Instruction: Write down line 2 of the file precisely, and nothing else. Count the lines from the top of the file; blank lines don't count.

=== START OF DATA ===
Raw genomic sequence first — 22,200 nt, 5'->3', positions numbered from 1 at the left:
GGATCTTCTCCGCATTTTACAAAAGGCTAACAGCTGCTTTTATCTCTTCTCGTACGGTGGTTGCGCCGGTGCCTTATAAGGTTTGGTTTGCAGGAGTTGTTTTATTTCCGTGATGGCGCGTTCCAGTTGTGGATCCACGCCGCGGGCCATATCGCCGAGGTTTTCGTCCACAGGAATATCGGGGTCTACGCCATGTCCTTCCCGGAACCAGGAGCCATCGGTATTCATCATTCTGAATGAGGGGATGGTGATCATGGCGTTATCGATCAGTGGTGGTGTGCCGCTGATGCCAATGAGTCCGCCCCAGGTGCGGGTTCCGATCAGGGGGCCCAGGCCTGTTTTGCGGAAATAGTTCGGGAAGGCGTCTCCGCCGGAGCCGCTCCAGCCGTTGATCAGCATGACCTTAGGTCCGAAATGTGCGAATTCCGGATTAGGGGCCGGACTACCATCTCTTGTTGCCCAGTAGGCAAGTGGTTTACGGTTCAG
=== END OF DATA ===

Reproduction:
GGATCTTCTCCGCATTTTACAAAAGGCTAACAGCTGCTTTTATCTCTTCTCGTACGGTGGTTGCGCCGGTGCCTTATAAGGTTTGGTTTGCAGGAGTTGTTTTATTTCCGTGATGGCGCGTTCCAGTTGTGGATCCACGCCGCGGGCCATATCGCCGAGGTTTTCGTCCACAGGAATATCGGGGTCTACGCCATGTCCTTCCCGGAACCAGGAGCCATCGGTATTCATCATTCTGAATGAGGGGATGGTGATCATGGCGTTATCGATCAGTGGTGGTGTGCCGCTGATGCCAATGAGTCCGCCCCAGGTGCGGGTTCCGATCAGGGGGCCCAGGCCTGTTTTGCGGAAATAGTTCGGGAAGGCGTCTCCGCCGGAGCCGCTCCAGCCGTTGATCAGCATGACCTTAGGTCCGAAATGTGCGAATTCCGGATTAGGGGCCGGACTACCATCTCTTGTTGCCCAGTAGGCAAGTGGTTTACGGTTCAG